It may help. It will depend on the remaining quality of your shots. If it is not defocussed too much (less than, say, 10-20 pixels), noise is low (ISO200 and not too dark) and no burn-out lights and no high contrast structures very nearby, and no shake/motion blur either, yes then this method will do wonders.

I am near the end of my survey of available tools. If you want to start playing with this, I would recommend starting with FocusMagic Recover Detail and Sharpen Your Blurred Photos . Its an easy install and gets you 10 free image treatments.

There is much more to this. DxO uses the same tricks, but only for lens defects. It is more intricate than strict deconvolution, too.


I append a last take at my red squirrel and now better stop it for this thread, I guess. It is not entirely OT because it is all about photographing over large distances. But a bit

In this last take I managed to keep the natural look (no artifacts) and still kept the clarity. Note that this is 1:1 from K20D pixels not perfectly in focus! The squirrel's eye is only less than 2 pixels large. Now, one can even see the innerst of the white flowers (the innerst is yellow) while in post #15 the flowers were just white spots. To fully illustrate what 15MPixel mean I also added the full photo as a reference (which actually looks tac sharp...).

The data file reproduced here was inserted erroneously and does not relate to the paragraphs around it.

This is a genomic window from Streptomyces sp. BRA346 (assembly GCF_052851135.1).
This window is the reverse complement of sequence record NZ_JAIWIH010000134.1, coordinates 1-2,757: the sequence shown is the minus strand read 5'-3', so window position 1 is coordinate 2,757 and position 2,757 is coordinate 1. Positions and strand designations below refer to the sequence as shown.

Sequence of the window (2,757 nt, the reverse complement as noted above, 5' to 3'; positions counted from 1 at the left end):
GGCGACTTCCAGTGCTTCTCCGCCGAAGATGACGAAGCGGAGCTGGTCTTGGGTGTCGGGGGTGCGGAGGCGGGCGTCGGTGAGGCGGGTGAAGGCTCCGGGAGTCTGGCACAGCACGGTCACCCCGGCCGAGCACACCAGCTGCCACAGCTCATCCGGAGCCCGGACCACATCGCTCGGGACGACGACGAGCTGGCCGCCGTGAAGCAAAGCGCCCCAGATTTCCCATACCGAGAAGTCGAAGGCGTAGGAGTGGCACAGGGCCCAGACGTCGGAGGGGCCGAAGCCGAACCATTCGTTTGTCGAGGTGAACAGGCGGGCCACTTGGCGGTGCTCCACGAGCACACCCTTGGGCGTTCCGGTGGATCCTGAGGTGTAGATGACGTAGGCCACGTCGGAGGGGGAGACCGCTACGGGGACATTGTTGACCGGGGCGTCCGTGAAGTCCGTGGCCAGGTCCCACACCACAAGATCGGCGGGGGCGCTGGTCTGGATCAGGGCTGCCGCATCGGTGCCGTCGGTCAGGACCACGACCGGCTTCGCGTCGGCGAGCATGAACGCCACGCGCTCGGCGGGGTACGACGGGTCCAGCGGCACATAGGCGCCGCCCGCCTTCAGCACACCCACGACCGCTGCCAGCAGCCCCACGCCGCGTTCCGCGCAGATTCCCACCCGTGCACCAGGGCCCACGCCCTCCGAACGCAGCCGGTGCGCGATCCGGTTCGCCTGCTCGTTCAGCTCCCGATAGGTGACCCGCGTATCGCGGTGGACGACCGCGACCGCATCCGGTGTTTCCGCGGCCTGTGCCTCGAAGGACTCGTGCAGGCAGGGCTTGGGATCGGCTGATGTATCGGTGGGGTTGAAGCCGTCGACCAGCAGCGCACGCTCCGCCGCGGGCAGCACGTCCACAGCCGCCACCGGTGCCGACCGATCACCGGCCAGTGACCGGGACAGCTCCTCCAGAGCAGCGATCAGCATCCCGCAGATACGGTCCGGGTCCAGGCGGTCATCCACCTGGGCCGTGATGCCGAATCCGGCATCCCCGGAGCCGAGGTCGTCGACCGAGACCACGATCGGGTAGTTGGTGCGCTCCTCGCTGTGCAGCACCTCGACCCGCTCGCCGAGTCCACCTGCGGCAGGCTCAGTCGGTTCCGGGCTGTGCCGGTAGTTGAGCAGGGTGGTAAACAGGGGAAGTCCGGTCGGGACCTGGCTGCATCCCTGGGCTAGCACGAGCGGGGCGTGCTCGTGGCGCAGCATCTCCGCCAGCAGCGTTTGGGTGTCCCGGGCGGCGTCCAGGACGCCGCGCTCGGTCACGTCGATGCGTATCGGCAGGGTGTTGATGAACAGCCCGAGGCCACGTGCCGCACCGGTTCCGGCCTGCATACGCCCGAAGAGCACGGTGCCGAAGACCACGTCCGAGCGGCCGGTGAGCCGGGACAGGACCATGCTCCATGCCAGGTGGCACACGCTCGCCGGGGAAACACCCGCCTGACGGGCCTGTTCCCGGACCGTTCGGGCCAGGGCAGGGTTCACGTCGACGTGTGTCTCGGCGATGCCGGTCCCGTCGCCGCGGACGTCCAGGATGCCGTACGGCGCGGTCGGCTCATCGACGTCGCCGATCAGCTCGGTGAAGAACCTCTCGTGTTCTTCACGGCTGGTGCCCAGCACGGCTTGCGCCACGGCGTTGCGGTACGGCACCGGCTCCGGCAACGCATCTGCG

BTW, can you find the squirrel ?...

Last edited by falconeye; 06-15-2011 at 05:27 AM.
05-06-2008, 12:37 PM   #28
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The Dove was at 125/sec, f11, 400 ASA. Re: the Tamron TC, both problems occur, the second more than the first. It is dependent on background composition of course. I tend to think the reason the 300 is worse than the 200 is simply due to focal length.

Paul, as I have mentioned before my Tamron is slightly better than my Kenko (in operation, not IQ) but both are very 'OK' for the extra reach. The K20/DA* combo is so very good that I really wonder whether the TCs are warranted. Still pondering that..........
05-06-2008, 01:42 PM   #29
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QuoteOriginally posted by John Kovarik Quote
I tend to think the reason the 300 is worse than the 200 is simply due to focal length.
1/125 ... so SR did work for you, even with TC? You have some good hands.


I've seen the problems I mentioned with a DA* 50-135 f/2.8 + Tamron 1.4x. So, it can't be aperture nor focal length alone.

What I did was to point somewhere else, focus, and come back.

What worried me a bit was that the missing focus lock seemed to be sticky to a particular situation which I haven't managed to factor out.
05-06-2008, 03:16 PM   #30
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Thanks for the link to FocusMagic Falk. That last close up of the squirrel is indeed even better.

Paul